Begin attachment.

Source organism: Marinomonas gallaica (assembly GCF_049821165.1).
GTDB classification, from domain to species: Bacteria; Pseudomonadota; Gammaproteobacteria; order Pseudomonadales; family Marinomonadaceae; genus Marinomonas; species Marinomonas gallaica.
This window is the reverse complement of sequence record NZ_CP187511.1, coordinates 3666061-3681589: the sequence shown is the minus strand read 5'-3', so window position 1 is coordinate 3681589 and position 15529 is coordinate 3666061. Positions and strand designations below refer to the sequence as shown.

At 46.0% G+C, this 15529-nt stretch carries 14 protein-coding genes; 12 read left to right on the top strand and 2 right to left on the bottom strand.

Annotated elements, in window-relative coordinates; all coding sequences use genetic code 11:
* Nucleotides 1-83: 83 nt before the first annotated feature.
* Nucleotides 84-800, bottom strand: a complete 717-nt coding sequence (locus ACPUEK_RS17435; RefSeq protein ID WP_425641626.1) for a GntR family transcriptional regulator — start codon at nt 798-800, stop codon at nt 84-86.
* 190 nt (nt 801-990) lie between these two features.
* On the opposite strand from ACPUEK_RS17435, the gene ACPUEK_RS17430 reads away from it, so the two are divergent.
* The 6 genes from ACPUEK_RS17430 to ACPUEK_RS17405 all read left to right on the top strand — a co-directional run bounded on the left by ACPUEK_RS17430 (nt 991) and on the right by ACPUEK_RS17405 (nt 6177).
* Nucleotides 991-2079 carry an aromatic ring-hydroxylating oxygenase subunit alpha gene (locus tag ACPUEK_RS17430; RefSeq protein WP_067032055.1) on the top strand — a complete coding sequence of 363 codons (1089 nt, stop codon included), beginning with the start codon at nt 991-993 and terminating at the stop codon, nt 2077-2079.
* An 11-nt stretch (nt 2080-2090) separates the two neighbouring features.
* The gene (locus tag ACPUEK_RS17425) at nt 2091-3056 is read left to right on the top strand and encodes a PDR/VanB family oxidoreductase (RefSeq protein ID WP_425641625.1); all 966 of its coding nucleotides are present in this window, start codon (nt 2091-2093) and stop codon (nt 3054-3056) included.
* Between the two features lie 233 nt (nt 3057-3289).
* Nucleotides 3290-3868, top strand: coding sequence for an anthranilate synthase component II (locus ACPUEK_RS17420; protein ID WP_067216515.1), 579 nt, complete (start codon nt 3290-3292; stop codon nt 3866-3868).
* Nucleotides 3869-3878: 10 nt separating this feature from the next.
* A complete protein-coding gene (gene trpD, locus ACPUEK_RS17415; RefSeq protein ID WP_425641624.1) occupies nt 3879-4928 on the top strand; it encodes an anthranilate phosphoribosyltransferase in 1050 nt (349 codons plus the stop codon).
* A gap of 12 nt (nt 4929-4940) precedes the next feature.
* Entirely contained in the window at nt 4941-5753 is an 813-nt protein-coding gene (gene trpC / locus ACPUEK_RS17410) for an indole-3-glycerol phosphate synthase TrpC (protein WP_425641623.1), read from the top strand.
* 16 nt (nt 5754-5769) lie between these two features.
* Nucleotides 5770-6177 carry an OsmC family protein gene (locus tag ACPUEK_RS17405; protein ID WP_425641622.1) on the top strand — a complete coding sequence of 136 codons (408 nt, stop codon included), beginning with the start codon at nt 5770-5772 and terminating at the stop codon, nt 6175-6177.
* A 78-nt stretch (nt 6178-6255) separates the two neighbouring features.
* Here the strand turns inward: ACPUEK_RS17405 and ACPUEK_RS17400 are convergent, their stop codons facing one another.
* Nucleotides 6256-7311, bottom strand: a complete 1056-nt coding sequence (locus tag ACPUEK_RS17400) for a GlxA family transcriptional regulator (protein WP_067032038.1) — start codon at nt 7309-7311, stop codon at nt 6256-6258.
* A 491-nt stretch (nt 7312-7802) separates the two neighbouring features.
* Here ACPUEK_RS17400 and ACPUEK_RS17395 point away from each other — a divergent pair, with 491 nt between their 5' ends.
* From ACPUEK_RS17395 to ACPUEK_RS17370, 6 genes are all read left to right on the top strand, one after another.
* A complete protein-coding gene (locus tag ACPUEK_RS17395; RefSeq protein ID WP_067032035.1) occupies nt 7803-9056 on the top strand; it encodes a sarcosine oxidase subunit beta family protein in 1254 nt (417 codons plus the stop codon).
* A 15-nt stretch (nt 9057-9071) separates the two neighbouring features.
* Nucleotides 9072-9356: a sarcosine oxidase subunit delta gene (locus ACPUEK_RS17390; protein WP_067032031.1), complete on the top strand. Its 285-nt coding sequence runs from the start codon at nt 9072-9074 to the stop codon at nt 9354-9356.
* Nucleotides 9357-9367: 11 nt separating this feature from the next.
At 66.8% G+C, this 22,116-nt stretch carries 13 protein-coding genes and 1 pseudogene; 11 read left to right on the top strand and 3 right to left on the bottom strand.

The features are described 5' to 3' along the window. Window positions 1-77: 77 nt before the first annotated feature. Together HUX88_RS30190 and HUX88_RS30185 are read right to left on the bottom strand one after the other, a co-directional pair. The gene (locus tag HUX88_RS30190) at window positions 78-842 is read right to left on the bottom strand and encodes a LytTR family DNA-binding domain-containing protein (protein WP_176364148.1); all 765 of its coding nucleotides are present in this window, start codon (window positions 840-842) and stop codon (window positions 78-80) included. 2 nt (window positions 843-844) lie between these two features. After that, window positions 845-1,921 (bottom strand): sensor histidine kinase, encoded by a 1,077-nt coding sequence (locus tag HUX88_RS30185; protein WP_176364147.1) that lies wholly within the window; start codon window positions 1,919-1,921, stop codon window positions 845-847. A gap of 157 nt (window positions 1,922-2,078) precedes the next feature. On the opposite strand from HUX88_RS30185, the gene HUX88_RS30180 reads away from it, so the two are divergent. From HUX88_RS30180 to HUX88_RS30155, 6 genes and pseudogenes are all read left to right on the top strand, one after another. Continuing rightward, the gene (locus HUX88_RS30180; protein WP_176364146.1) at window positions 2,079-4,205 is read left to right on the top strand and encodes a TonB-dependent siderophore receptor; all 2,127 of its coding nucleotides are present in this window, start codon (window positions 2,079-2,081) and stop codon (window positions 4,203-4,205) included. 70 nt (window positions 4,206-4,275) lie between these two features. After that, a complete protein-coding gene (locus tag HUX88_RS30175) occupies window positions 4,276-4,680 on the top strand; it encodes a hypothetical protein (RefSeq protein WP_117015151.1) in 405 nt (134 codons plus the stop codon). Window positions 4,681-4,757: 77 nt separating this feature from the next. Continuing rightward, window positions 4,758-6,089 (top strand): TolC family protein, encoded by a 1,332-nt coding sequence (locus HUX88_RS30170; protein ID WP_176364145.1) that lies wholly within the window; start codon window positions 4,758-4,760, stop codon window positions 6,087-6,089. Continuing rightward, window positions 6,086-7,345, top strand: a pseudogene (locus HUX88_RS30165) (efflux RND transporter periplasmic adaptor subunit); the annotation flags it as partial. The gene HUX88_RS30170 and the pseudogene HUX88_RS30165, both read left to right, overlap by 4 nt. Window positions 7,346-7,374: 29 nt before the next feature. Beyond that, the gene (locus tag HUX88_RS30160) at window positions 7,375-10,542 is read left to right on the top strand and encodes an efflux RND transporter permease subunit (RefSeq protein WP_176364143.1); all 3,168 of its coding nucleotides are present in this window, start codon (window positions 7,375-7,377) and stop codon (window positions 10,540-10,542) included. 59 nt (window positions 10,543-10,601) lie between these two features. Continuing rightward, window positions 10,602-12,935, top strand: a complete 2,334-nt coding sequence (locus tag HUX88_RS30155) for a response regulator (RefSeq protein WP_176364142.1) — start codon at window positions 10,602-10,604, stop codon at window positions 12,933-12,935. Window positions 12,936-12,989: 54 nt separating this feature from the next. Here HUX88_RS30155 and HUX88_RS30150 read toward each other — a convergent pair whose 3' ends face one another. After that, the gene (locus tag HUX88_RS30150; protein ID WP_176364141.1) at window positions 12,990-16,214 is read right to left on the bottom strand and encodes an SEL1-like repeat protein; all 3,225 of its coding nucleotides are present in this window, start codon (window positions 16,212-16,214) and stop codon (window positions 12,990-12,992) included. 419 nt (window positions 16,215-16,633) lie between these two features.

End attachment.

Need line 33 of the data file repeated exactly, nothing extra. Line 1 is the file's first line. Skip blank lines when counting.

The features are described 5' to 3' along the window. Window positions 1-77: 77 nt before the first annotated feature. Together HUX88_RS30190 and HUX88_RS30185 are read right to left on the bottom strand one after the other, a co-directional pair. The gene (locus tag HUX88_RS30190) at window positions 78-842 is read right to left on the bottom strand and encodes a LytTR family DNA-binding domain-containing protein (protein WP_176364148.1); all 765 of its coding nucleotides are present in this window, start codon (window positions 840-842) and stop codon (window positions 78-80) included. 2 nt (window positions 843-844) lie between these two features. After that, window positions 845-1,921 (bottom strand): sensor histidine kinase, encoded by a 1,077-nt coding sequence (locus tag HUX88_RS30185; protein WP_176364147.1) that lies wholly within the window; start codon window positions 1,919-1,921, stop codon window positions 845-847. A gap of 157 nt (window positions 1,922-2,078) precedes the next feature. On the opposite strand from HUX88_RS30185, the gene HUX88_RS30180 reads away from it, so the two are divergent. From HUX88_RS30180 to HUX88_RS30155, 6 genes and pseudogenes are all read left to right on the top strand, one after another. Continuing rightward, the gene (locus HUX88_RS30180; protein WP_176364146.1) at window positions 2,079-4,205 is read left to right on the top strand and encodes a TonB-dependent siderophore receptor; all 2,127 of its coding nucleotides are present in this window, start codon (window positions 2,079-2,081) and stop codon (window positions 4,203-4,205) included. 70 nt (window positions 4,206-4,275) lie between these two features. After that, a complete protein-coding gene (locus tag HUX88_RS30175) occupies window positions 4,276-4,680 on the top strand; it encodes a hypothetical protein (RefSeq protein WP_117015151.1) in 405 nt (134 codons plus the stop codon). Window positions 4,681-4,757: 77 nt separating this feature from the next. Continuing rightward, window positions 4,758-6,089 (top strand): TolC family protein, encoded by a 1,332-nt coding sequence (locus HUX88_RS30170; protein ID WP_176364145.1) that lies wholly within the window; start codon window positions 4,758-4,760, stop codon window positions 6,087-6,089. Continuing rightward, window positions 6,086-7,345, top strand: a pseudogene (locus HUX88_RS30165) (efflux RND transporter periplasmic adaptor subunit); the annotation flags it as partial. The gene HUX88_RS30170 and the pseudogene HUX88_RS30165, both read left to right, overlap by 4 nt. Window positions 7,346-7,374: 29 nt before the next feature. Beyond that, the gene (locus tag HUX88_RS30160) at window positions 7,375-10,542 is read left to right on the top strand and encodes an efflux RND transporter permease subunit (RefSeq protein WP_176364143.1); all 3,168 of its coding nucleotides are present in this window, start codon (window positions 7,375-7,377) and stop codon (window positions 10,540-10,542) included. 59 nt (window positions 10,543-10,601) lie between these two features. Continuing rightward, window positions 10,602-12,935, top strand: a complete 2,334-nt coding sequence (locus tag HUX88_RS30155) for a response regulator (RefSeq protein WP_176364142.1) — start codon at window positions 10,602-10,604, stop codon at window positions 12,933-12,935. Window positions 12,936-12,989: 54 nt separating this feature from the next. Here HUX88_RS30155 and HUX88_RS30150 read toward each other — a convergent pair whose 3' ends face one another. After that, the gene (locus tag HUX88_RS30150; protein ID WP_176364141.1) at window positions 12,990-16,214 is read right to left on the bottom strand and encodes an SEL1-like repeat protein; all 3,225 of its coding nucleotides are present in this window, start codon (window positions 16,212-16,214) and stop codon (window positions 12,990-12,992) included. 419 nt (window positions 16,215-16,633) lie between these two features.